The hereditary spastic paraplegias (HSPs) are genetically heterogeneous disorders in which progressive difficulty walking due to spastic weakness of both legs is the predominant neurologic syndrome.
HSP clinical syndromes may be limited to difficulty walking due to lower extremity spastic weakness (“uncomplicated HSP”) or may include other neurologic or systemic disturbances (“complicated HSP”).
There may be wide variability in age-of-symptom onset, rate of worsening, degree of disability, and presence (and severity) of additional of neurologic involvement both within and between different genetic types of HSP.
Neuropathologic analyses of uncomplicated HSP generally reveals degeneration of corticospinal tract axons that is maximal in the thoracic spinal cord; degeneration of fasciculus gracilis fibers that is maximal in the cervicomedullary region; and a degree of demyelination that is considered to be secondary to axon degeneration.
Proteins encoded by HSP genes have diverse functions including mitochondrial function, axon transport, microtubule processing, protein folding and chaperone, endoplasmic reticulum morphology, and myelin structure.
More than 50 genetic types of HSP have been described (Table 134-1). Autosomal dominant, autosomal recessive, X-linked forms of HSP are each genetically heterogeneous. In addition, HSP due to ATP6 gene mitochondrial gene mutation (and therefore, with maternally inherited HSP) has been recently described.
Many different conditions have overlapping signs and symptoms. The differential diagnosis should include structural abnormalities of the brain and spinal cord, leukodystrophies, inflammatory disorders, metabolic disturbances, and infection.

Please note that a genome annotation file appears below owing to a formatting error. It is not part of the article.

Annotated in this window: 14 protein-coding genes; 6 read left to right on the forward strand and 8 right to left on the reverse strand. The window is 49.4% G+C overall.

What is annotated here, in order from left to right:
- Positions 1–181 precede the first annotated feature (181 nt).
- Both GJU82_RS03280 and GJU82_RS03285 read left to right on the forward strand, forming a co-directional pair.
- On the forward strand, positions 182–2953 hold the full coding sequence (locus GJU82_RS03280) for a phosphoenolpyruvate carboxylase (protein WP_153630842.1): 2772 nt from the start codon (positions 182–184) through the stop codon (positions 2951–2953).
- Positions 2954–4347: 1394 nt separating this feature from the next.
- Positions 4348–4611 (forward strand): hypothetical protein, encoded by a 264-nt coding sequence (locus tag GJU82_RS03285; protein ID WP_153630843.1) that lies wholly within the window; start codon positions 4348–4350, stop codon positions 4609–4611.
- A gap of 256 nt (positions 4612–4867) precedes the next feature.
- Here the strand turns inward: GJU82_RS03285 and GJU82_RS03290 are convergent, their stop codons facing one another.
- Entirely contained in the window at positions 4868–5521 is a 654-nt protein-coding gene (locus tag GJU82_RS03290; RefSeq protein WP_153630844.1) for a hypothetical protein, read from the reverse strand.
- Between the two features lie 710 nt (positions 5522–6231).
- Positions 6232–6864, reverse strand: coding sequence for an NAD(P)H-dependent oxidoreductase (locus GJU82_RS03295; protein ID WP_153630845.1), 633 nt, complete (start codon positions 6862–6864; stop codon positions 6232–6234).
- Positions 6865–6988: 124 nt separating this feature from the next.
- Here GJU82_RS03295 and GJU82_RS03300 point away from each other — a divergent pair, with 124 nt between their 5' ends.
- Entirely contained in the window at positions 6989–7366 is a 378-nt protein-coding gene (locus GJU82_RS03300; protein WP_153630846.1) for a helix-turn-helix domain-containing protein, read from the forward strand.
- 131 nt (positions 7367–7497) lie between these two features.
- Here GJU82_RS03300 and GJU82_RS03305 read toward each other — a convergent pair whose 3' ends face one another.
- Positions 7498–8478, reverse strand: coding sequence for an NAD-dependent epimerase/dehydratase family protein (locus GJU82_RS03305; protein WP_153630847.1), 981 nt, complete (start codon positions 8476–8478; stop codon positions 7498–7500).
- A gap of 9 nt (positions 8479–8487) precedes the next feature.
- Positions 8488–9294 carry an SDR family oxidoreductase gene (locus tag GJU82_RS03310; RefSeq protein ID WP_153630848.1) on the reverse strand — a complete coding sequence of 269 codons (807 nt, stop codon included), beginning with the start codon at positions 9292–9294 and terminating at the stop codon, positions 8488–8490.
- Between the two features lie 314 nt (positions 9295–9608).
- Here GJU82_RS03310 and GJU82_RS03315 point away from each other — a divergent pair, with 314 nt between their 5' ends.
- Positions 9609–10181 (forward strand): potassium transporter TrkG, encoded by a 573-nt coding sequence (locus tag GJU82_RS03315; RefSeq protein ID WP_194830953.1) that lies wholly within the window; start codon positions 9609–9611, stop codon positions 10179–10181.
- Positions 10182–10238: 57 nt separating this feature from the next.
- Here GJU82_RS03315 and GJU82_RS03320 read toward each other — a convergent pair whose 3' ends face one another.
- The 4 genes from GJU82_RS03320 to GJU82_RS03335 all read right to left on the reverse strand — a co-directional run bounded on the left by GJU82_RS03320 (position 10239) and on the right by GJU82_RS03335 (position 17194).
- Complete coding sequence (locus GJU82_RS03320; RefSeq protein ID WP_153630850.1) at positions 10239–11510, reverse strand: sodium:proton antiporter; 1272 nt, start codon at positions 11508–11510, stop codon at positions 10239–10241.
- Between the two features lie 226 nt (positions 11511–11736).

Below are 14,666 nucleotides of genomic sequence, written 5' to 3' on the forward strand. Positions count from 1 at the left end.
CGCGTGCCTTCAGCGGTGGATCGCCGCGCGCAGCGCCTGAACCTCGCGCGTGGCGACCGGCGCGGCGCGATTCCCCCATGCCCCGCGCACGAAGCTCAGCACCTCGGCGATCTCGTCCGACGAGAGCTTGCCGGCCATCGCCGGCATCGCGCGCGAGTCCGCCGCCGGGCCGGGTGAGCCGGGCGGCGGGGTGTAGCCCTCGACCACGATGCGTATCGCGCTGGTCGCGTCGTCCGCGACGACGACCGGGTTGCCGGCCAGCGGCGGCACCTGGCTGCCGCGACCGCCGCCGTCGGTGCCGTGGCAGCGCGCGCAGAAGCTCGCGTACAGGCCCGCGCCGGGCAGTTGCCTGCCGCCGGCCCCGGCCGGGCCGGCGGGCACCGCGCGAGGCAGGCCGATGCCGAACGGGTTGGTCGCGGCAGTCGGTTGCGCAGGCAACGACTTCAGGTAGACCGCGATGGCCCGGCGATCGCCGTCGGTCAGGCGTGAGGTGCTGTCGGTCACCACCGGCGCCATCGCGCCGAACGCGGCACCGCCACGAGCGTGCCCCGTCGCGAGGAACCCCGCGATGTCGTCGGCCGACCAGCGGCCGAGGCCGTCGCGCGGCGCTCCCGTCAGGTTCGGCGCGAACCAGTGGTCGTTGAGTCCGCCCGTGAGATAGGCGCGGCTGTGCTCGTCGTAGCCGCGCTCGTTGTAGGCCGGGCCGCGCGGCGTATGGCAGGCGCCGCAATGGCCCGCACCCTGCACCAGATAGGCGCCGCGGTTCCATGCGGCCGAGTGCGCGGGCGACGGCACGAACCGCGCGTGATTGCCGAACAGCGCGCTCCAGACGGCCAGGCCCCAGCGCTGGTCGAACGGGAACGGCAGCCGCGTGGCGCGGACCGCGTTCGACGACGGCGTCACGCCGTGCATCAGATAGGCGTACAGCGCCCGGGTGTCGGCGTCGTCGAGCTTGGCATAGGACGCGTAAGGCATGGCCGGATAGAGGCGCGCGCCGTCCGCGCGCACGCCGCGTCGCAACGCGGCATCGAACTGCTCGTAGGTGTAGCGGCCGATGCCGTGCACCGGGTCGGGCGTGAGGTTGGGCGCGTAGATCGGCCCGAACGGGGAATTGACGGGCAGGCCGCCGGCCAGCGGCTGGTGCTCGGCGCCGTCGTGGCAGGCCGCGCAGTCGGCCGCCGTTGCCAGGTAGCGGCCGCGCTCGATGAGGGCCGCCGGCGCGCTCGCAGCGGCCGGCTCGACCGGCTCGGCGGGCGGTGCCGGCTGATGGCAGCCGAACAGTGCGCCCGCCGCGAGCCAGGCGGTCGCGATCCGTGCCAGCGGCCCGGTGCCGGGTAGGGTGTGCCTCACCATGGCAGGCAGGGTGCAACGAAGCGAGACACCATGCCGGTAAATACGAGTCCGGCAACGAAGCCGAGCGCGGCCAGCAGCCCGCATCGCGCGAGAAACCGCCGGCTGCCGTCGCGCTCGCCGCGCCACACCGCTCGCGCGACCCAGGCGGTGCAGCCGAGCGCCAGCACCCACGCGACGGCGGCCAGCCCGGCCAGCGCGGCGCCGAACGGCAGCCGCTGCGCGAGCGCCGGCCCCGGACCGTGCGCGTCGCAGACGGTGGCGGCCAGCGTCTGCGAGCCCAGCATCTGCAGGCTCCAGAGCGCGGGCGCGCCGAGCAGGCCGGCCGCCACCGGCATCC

Table 134-1Genetic Types of HSP (updated from Fink JK, 2011) |Favorite Table|Download (.pdf) Table 134-1 Genetic Types of HSP (updated from Fink JK, 2011)
|Spastic Gait (SPG) Locus ||OMIM Number ||Protein (genetic locus if protein is unknown) ||Clinical Syndrome |
|Autosomal dominant HSP || || |
|SPG3A ||182600 ||Atlastin ||Uncomplicated HSP: symptoms usually begin in childhood (and may be nonprogressive); symptoms may also begin in adolescence or adulthood and worsen insidiously. Genetic non-penetrance reported. De novo mutation reported presenting as spastic diplegic cerebral palsy. |
|SPG4 ||128601 ||Spastin ||Uncomplicated HSP, symptom onset in infancy through senescence, single most common cause of autosomal dominant HSP (~40%); some subjects have late-onset cognitive impairment. |
|SPG6 ||600363 ||Not imprinted in Prader-Willi/Angelman 1 (NIPA1) ||Uncomplicated HSP: prototypical late-adolescent, early-adult onset, slowly progressive uncomplicated HSP |
|SPG8 ||603563 ||KIAA0196/strumpellin ||Uncomplicated HSP |
|SPG9 ||601162 ||(10q23.3-q24.2) ||Complicated: spastic paraplegia associated with cataracts, gastroesophageal reflux, and motor neuronopathy |
|SPG10 ||604187 ||Kinesin heavy chain (KIF5A) ||Uncomplicated HSP or complicated by distal muscle atrophy |
|SPG12 ||604805 ||Reticulon 2 (RTN2) ||Uncomplicated HSP |
|SPG13 ||605280 ||Chaperonin 60 (heat shock protein 60, HSP60) ||Uncomplicated HSP: adolescent and adult onset |
|SPG17 ||270685 ||BSCL2/seipin ||Complicated: spastic paraplegia associated with amyotrophy of hand muscles (Silver Syndrome) |
|SPG19 ||607152 ||(9q33-q34) ||Uncomplicated HSP |
|SPG29 ||609727 ||(1p31.1-21.1) ||Complicated: spastic paraplegia associated with hearing impairment; persistent vomiting due to hiatal hernia inherited |
|SPG31 ||610250 ||Receptor expression enhancing protein 1 (REEP1) ||Uncomplicated HSP or occasionally associated with peripheral neuropathy |
|SPG33 ||610244 ||ZFYVE27/protrudin ||Uncomplicated HSP |
|SPG36 ||613096 ||(12q23-24) ||Onset age 14 to ...|
Pop-up div Successfully Displayed
This div only appears when the trigger link is hovered over.
Otherwise it is hidden from view.